Senior grant program is the right solution

IT’S A SOLUTION THAT should satisfy everyone involved. Over the decades that the city operated the Plymouth Senior Center, numerous patrons of the center either donated or bequeathed monetary gifts to the center. In addition, the c enter raised money through various events and efforts over the years.

The funds were kept separate, dedicated solely for the center, and were used over the years for various purposes, chiefly to purchase new furniture and equipment when deemed necessary or desirable.

When the new Generations inter-generational center became a reality a few years ago, the senior center – now called the Plymouth Adult Community Center – was a key initial tenant of the building.

At about the same time, it became more economically feasible for the city to cease operating the center as a city department and contract with the Plymouth Intergenerational Coalition to run the center.

Friction arose over the accumulated senior center fund - how it was to be used, what it was to be used for and who would control it.

Bitter accusations and rumors flew that the city was attempting to seize the fund and use it for its own purposes – which was never farther from the truth.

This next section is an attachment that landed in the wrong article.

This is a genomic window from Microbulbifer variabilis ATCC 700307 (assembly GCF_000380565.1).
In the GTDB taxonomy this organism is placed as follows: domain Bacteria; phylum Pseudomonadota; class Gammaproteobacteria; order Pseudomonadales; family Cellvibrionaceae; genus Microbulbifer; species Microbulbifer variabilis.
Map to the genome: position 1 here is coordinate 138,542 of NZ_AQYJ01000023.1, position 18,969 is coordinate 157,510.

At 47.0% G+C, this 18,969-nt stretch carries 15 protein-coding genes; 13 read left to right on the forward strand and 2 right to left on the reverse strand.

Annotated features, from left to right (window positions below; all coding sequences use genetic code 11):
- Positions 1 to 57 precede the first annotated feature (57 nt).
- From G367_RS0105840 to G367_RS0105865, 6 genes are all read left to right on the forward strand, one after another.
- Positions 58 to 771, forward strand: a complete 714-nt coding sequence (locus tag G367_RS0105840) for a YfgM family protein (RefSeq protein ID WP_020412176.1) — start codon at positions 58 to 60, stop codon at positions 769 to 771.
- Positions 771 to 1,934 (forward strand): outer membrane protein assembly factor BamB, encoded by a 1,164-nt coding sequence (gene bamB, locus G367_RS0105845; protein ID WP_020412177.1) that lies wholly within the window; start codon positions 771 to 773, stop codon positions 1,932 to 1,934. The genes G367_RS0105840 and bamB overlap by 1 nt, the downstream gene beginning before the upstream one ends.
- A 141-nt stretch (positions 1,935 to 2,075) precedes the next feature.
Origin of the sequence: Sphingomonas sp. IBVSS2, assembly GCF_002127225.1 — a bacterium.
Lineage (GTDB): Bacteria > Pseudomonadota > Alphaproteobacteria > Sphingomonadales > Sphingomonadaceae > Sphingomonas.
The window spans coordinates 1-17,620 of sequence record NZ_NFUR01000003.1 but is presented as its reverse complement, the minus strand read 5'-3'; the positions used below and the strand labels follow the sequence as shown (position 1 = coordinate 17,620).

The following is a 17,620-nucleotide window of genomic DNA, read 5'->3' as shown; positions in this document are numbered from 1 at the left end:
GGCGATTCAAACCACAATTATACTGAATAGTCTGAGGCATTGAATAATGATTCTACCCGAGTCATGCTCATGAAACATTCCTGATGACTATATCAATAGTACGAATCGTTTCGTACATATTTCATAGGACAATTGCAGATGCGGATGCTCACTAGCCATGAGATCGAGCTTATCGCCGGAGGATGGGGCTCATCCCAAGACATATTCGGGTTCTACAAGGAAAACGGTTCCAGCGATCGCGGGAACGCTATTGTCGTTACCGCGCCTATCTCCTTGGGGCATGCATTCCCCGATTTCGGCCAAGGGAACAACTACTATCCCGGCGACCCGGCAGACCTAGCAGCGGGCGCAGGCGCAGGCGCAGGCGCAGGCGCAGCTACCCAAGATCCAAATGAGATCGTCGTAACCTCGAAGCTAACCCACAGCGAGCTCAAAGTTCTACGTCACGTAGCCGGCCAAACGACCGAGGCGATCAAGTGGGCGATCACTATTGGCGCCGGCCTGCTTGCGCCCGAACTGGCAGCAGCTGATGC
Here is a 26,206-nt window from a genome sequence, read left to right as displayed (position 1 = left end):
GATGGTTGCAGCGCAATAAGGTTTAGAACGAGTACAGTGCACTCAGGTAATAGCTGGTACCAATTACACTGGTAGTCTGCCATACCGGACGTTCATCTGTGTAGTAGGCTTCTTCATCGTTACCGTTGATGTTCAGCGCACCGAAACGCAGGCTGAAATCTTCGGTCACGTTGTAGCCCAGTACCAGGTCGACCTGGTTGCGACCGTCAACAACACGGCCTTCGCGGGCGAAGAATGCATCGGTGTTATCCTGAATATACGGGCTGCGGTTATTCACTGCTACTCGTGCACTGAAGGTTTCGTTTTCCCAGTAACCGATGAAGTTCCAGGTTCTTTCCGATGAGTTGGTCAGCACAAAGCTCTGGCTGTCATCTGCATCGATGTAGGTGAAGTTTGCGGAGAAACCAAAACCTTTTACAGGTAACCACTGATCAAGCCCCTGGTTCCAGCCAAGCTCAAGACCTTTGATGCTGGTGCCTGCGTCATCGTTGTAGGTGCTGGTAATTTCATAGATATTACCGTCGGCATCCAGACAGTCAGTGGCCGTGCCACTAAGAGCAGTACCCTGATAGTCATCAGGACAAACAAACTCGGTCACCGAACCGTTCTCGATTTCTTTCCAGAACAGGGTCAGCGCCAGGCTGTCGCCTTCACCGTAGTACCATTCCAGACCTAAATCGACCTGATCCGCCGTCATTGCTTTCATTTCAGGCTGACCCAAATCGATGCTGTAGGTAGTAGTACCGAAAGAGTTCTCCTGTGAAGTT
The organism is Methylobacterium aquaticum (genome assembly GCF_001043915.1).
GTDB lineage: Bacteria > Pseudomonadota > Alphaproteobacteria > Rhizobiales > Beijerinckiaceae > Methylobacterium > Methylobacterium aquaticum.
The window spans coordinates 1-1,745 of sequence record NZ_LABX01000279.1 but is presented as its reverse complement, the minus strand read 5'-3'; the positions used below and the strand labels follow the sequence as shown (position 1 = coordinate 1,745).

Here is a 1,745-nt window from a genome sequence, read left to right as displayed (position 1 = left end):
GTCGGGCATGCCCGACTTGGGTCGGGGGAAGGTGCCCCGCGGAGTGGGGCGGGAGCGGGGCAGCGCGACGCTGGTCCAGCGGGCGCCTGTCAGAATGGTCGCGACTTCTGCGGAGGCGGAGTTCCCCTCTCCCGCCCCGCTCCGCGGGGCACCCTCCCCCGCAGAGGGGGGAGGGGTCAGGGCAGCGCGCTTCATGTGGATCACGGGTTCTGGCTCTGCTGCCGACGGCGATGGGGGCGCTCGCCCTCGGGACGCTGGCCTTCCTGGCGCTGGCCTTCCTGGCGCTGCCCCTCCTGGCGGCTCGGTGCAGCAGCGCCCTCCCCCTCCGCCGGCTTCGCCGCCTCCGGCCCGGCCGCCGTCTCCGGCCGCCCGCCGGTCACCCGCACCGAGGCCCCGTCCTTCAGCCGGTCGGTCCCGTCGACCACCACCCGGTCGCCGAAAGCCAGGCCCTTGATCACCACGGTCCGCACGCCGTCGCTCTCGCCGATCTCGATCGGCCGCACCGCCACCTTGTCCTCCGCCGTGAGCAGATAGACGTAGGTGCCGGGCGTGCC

The city has kept the fund segregated and untouched, and now the city’s Committee on Aging has developed a procedure that should ensure the fund – now close to $67,000 – will be used only for its original intentions.

The City Council last week approved a Senior

Fund grant application procedure developed by the Committee on Aging to handle future appropriations from the segregated fund.

The grants will be made to non-profit or governmental groups for activities or projects focused and directed at senior citizens. The Committee on Aging would make a recommendation on each grant application to the City Council, which would have final approval.

PIC and the PACC have established a Senior Advisory Committee to oversee operations at the former senior center, and Alderperson David Williams notes that the new committee is working closely with the Committee on Aging on center issues, including the grant process.

The groups have helped the PACC grow in its numbers and programming, which is truly welcome and encouraging.

All of that augurs well for the future of the PACC and its relations with the city.

The grant process ensures that the money donated and raised over the years won’t be frittered away or wasted, but will be directed toward projects that truly benefit the older citizens that were the intended recipients of the funds.

The size of the grant fund should encourage interested parties and groups to come with innovative and useful projects and programs to expand the PACC and other efforts aimed at senior citizens. And that should make everyone happy.

At issue:
City’s senior center fund
Bottom line:
Grants right way to handle it

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